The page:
Required Minimum Distributions (RMD)

April 11, 2024


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Required Minimum Distributions (RMD)

Today, we’re going to talk about  Required Minimum Distributions -- or RMDs. If you have a tax-deferred retirement account, like a Traditional IRA or employer 401(k), I’m going to answer some of the most common questions we get.


The great thing about tax-deferred accounts is that you got a tax break when you put money in, and the growth and income generated in that account over years, and maybe even decades, wasn’t taxed. But, at some point, the IRS requires you to start taking money out and paying tax on it.


These guidelines were updated at the end of 2022 and an easy way to remember is this.  If you were born before 1951, you’re over 73 and should already be taking RMD. If you were born between 1951 and 1959, your RMD starts the year you turn 73. And if you were born in the 60s or later, RMDs start the year you turn 75. From that point on, you have until December 31st to take your RMD each year, although you do have a few extra months in your first year.


To figure out your RMD, you need two numbers. The first is the balance of your tax-deferred account on December 31st of the previous year. The second is a number the IRS provides on a life expectancy table on their website -- You divide one by the other and that’s how much you need to take out of your account that year. And, by the way, it doesn’t matter whether you take the RMD in a lump sum or in chunks throughout the year. The IRS doesn’t care as long as you take all of it by the end of the year.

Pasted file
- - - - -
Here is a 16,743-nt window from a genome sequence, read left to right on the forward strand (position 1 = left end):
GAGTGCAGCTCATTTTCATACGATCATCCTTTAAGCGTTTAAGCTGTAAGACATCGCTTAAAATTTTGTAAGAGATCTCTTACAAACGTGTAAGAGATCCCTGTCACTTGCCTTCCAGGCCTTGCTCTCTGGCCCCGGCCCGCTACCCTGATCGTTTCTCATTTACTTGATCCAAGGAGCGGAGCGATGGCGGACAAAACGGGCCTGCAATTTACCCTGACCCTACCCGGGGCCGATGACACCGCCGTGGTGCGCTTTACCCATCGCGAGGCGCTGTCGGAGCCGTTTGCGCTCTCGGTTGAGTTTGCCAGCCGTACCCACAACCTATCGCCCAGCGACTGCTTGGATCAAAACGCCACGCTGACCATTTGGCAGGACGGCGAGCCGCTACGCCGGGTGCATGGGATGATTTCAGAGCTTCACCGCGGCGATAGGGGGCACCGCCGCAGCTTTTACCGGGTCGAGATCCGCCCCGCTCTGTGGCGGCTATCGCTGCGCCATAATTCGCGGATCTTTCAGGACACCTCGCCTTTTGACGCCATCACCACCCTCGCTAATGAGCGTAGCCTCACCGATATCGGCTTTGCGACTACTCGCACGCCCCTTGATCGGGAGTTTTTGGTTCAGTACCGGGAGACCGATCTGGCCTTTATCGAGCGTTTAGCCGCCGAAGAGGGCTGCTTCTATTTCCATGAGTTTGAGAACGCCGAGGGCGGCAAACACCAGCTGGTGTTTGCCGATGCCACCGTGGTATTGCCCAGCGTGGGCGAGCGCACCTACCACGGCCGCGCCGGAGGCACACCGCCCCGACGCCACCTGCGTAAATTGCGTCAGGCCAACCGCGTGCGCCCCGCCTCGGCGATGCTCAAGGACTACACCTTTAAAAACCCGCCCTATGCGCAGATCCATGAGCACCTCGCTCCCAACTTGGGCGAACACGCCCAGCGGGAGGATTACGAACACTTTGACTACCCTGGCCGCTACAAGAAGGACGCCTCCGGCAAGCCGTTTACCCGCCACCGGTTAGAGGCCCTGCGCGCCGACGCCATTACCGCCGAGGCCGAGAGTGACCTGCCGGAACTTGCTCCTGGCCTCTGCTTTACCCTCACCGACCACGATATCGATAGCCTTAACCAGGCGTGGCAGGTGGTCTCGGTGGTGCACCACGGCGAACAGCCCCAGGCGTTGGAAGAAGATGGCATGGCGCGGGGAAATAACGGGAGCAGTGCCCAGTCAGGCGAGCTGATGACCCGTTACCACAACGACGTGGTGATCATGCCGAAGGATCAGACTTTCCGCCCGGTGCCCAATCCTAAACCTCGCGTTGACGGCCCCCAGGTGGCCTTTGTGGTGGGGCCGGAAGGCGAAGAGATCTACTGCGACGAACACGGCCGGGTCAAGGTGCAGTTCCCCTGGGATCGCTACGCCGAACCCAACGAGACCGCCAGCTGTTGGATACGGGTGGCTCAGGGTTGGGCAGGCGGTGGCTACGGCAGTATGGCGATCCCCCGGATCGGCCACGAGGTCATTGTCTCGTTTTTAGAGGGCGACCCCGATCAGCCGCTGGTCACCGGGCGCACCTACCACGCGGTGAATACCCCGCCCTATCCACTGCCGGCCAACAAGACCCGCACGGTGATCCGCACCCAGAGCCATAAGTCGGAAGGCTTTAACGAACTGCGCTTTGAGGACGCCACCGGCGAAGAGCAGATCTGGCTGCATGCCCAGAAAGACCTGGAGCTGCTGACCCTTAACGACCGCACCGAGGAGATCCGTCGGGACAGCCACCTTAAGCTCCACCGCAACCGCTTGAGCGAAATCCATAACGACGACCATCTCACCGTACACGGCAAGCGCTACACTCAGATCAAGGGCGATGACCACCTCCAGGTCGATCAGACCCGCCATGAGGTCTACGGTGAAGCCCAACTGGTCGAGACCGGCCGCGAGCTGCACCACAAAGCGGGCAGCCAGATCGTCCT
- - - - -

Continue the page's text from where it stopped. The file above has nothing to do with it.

If you miss the deadline for any reason, the IRS charges a 25% excise tax on the amount you missed…Believe it or not, this is the kinder, gentler IRS penalty!  It was 50% up until 2023 … and they’ll drop it to 10% if you correct the problem within two years. So it’s worth paying attention to your start date and deadline.


These distributions are generally taxed at your Federal and state income tax rates, not at capital gains rates. Keep in mind, these are the basic guidelines for RMDs. There are other rules for different situations, like if you made non-deductible IRA contributions or if you inherited an IRA. So, let us know what YOUR questions are about RMDs and we’d be happy to help.



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